Who are you to judge me? Lawyers and legal novices compete for the same magistrate court seats in Pennsylvania

Rasul Aquil has no experience as a lawyer, but he does serve as an elected constable. He is seeking the magistrate judgeship in Wilkinsburg, challenging the incumbent who is also not an attorney and another challenger who is an attorney. (Photo by Nick Keppler/PublicSource)

Joe Palahunik and Bruce Boni both graduated from Sto-Rox High School in McKees Rocks in 1983.
Palahunik went on to study marketing at Slippery Rock University and form his own company, Joe’s Pros, headquartered in his hometown. It makes customized T-shirts and branded corporate giveaways, like towels, cups and calendars. One of his specialties is Little League uniforms, and Palahunik, a father of four, has coached for years.
Boni went on to Carnegie Mellon University, where he majored in psychology, and then to the University of Pittsburgh School of Law. Since 1999, he has operated his own general practice law firm. “Whatever walks in the door, if I am competent to handle it, I do it,” Boni said. “I tell people I’m like a small-town country lawyer.”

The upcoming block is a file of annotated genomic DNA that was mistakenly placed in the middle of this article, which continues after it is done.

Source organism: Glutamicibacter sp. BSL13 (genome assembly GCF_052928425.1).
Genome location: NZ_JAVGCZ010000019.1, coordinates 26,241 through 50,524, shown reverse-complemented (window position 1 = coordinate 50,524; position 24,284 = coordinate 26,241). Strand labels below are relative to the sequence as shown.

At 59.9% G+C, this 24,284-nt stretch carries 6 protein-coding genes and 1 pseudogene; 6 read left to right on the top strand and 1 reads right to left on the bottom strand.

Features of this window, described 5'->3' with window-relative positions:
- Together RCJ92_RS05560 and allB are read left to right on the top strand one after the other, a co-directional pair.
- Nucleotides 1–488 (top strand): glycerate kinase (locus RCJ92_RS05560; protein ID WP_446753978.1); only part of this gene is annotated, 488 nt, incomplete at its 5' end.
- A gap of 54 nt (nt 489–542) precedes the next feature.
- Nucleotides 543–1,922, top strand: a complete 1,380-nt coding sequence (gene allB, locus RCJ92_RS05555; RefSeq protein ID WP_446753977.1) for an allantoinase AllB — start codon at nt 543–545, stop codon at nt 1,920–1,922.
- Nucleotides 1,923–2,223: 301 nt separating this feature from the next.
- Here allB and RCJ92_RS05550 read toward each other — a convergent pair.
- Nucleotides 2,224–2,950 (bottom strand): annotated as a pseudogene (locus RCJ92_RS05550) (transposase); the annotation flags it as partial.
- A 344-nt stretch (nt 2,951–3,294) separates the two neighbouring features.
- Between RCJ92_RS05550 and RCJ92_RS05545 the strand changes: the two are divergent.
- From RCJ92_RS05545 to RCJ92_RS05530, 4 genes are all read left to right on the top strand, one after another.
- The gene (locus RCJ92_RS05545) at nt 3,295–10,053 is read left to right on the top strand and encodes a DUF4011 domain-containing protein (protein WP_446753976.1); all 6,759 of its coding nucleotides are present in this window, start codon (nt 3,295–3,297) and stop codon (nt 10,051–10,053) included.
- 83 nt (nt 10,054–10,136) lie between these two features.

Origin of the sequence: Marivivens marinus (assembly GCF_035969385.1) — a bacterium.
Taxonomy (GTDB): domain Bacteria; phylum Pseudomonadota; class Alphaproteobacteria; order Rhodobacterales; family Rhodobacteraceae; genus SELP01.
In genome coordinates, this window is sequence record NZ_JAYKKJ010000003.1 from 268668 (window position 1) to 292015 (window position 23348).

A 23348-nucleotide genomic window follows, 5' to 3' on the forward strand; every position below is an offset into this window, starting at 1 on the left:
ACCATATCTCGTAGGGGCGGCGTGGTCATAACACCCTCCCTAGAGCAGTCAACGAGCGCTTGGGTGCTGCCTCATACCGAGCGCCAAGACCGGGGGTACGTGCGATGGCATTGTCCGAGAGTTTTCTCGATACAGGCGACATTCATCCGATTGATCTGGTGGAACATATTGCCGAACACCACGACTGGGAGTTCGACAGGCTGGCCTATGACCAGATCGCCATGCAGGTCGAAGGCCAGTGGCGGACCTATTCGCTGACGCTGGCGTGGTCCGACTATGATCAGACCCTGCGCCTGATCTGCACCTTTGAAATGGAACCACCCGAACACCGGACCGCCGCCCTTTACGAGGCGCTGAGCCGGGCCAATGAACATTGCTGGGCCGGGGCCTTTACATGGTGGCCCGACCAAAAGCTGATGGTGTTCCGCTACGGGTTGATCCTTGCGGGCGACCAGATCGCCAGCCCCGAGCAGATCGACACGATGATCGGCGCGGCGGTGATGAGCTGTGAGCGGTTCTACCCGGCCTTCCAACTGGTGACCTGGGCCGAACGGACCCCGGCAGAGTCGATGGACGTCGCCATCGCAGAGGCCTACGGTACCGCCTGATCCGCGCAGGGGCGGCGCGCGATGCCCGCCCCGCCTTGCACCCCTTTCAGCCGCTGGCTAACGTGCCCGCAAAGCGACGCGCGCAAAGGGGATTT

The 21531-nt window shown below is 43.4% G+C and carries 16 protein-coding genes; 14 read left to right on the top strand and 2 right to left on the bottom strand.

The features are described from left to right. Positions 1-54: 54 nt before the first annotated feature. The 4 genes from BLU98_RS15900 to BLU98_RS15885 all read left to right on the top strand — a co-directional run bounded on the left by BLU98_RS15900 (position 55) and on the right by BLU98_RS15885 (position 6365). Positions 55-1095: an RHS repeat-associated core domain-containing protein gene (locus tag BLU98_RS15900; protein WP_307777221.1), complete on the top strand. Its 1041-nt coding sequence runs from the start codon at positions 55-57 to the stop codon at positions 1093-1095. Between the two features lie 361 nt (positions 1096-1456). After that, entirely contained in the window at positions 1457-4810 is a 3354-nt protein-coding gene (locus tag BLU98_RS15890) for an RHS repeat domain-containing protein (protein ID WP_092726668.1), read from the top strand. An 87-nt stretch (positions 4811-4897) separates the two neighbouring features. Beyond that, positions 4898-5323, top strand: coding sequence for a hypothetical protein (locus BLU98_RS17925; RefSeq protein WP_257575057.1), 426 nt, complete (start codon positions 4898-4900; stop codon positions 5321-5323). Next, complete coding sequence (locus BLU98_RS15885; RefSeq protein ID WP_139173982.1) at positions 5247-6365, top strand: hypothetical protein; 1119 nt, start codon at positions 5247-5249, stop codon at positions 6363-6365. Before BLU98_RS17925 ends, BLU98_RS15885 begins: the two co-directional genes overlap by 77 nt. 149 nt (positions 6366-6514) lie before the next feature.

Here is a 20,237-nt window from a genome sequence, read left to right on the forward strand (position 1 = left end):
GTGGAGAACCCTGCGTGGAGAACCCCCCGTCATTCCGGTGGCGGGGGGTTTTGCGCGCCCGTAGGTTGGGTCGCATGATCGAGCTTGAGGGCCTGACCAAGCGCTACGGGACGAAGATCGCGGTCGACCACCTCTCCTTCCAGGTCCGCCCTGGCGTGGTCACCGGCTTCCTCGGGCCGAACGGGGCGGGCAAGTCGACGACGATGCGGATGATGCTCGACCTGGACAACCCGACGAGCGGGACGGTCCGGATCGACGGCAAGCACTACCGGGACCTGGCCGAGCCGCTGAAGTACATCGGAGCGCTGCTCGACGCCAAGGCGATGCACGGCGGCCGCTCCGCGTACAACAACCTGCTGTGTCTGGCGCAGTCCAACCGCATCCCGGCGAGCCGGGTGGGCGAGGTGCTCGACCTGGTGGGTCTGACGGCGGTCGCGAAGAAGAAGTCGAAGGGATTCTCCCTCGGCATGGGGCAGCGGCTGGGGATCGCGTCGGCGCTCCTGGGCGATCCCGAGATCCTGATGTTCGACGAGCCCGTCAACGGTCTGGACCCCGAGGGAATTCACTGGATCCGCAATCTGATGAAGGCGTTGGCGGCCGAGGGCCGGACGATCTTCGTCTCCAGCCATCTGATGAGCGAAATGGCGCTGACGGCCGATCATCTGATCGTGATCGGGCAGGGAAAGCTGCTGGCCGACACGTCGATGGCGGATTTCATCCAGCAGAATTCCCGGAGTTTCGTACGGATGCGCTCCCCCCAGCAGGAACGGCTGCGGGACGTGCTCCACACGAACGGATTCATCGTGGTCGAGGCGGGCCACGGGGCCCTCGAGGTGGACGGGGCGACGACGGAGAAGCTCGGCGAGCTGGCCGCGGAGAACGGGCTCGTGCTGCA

Despite the divergent paths the two classmates took, they are contending for the same job. Both are candidates for magistrate judge for state district 05-03-06. The judgeship would entrust either man to make rulings regarding landlord-tenant disputes, monetary claims of less than $12,000, traffic and minor criminal offenses, and the beginning stages of criminal prosecutions. The winner will also earn $89,438 annually throughout their six-year term. Boni, an attorney, and Palahunik, a small business owner with no legal experience, are both eligible under the state Constitution.



From the Web